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Anxiety as COVID-19 deaths in Africa surge, ‘deadly’ variant spreads

By Chukwuma Muanya
17 July 2021   |   4:15 am
The confirmation of the highly transmissible and deadly Delta variant of COVID-19 in Lagos and Oyo States, last Monday, and spike in pandemic-induced deaths in Africa, has heightened concerns of resurgence of infections in the country.

Photo by Saidu BAH / AFP

• Spike Driven By Public Fatigue With Key Health Measures — Experts
• Hospital Admissions Increase Rapidly

The confirmation of the highly transmissible and deadly Delta variant of COVID-19 in Lagos and Oyo States, last Monday, and spike in pandemic-induced deaths in Africa, has heightened concerns of resurgence of infections in the country.

Experts, who spoke to The Guardian, yesterday, said the surge in new infections and deaths was driven by public fatigue with key health measures and increased spread of variants.

They also warned that the situation has led to rapid increase in hospital admissions even as countries face shortages in oxygen and intensive care beds.

This is coming at a time most Nigerians think they have finally overcome COVID-19 threats and virtually thrown every form of caution to the wind.

Also, despite the progress made so far by the Federal Government through the Nigeria Centre for Disease Control (NCDC), there have been speculations on the expected third wave of COVID-19.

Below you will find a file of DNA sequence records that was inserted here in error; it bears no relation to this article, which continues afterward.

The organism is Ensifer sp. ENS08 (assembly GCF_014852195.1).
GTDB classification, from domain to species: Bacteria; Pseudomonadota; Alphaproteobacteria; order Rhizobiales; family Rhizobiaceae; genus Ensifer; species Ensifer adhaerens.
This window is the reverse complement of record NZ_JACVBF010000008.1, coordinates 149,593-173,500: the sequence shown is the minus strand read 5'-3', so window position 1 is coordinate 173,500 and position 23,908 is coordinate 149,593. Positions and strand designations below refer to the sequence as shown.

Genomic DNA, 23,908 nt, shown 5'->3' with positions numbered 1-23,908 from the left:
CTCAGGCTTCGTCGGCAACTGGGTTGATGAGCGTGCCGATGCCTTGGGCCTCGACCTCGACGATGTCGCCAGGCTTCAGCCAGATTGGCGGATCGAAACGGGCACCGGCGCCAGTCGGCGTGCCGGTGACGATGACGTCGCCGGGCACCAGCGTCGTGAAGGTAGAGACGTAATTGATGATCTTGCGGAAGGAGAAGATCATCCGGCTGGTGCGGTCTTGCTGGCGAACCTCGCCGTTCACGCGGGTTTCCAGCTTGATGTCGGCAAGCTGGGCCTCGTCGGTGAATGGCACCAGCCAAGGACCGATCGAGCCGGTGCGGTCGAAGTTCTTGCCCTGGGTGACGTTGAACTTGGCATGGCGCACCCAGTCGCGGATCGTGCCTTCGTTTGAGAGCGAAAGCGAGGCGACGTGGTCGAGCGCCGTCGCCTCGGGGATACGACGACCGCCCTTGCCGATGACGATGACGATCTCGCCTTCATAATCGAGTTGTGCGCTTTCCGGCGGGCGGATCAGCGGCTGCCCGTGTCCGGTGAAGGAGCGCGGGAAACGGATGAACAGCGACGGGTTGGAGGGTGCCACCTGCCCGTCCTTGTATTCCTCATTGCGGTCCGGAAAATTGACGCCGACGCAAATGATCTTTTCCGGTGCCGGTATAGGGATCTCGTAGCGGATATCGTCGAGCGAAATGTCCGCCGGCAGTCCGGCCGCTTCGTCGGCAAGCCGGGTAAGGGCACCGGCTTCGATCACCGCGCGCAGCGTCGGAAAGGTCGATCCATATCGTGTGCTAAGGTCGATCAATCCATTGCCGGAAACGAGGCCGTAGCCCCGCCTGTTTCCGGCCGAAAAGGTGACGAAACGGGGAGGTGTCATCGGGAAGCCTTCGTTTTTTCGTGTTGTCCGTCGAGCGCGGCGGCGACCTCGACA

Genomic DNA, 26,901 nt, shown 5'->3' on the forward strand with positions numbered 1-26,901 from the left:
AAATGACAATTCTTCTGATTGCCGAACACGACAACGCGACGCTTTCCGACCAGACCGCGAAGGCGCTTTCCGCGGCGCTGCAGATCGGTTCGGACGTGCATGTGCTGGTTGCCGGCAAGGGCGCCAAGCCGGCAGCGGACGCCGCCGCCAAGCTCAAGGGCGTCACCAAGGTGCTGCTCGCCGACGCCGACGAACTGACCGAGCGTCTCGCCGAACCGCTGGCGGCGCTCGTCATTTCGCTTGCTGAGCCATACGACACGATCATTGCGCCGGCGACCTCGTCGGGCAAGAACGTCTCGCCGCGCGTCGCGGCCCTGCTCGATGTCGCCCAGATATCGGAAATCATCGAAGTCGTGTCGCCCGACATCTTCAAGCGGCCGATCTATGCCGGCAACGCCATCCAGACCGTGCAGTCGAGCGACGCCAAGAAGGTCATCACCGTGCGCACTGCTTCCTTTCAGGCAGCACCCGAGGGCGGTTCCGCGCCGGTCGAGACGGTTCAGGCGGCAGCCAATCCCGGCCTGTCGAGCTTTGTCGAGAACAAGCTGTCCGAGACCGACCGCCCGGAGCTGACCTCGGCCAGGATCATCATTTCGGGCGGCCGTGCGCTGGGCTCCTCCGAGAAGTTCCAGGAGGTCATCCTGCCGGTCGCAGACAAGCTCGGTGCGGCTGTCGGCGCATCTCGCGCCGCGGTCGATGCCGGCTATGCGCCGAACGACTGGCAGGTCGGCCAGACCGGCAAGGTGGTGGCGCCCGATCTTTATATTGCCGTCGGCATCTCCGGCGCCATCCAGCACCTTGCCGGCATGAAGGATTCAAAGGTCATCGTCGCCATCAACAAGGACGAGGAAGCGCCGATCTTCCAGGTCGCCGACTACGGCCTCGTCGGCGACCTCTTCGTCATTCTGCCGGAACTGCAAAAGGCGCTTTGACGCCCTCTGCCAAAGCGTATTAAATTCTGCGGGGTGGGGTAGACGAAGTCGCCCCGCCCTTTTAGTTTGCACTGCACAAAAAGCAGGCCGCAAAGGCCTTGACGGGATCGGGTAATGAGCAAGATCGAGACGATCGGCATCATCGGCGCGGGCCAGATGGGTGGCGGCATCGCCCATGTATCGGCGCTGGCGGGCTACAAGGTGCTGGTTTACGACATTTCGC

There are also concerns over shortage of COVID-19 vaccines. The country is yet to get another batch of vaccines since March. It is feared that the country may not get the expected batch of vaccines until September.

Also, less than one per cent of Nigerians have received two doses of AstraZeneca vaccines and less than three per cent of the population has received the first dose. This means that more than 97 per cent of Nigerians are unvaccinated with COVID-19 jab.

The situation has raised several questions: Is there a third wave of COVID-19 in Nigeria? Should Nigerians be worried about the confirmation of the Delta variant in Lagos and Oyo states? Does the AstraZeneca vaccines that some ‘three’ million Nigerians have received protect against the Delta variant of COVID-19? What is the Expert Review Committee doing to contain the situation? What is the Federal Government and people of Nigeria expected to do to avert it?

Chairman, Expert Review Committee on COVID-19, Prof. Oyewale Tomori, told The Guardian: “A third wave is a high possibility. We see the number of lab positive cases climbing and positivity rate rising. With the reported detection of the Delta variant in Nigeria, and the near abandonment of non-pharmaceutical interventions by most Nigerians, I believe we are getting set for a third wave. When it comes, it is likely to be more severe than the second wave, just as the second was higher than the first wave. It is however hard to make any detailed projection, because the elusive Severe Acute Respiratory Syndrome Coronavirus type 2 (SARS-CoV-2) virus keeps surprising us.”

Tomori, who is also a virologist and pioneer Vice Chancellor of Redeemer’s University, said Nigerians have reasons to be concerned about the emergence of the Delta variant in the country. “Very much so…we certainly should be worried, but better prepared than wasting time in fruitless worries. I suspect we are going to detect more Delta variants,” he said.

Also, the World Health Organisation (WHO), yesterday, alerted that Africa has recorded a 43 per cent week-on-week rise in COVID-19 deaths, as hospital admissions increase rapidly and countries face shortages in oxygen and intensive care beds.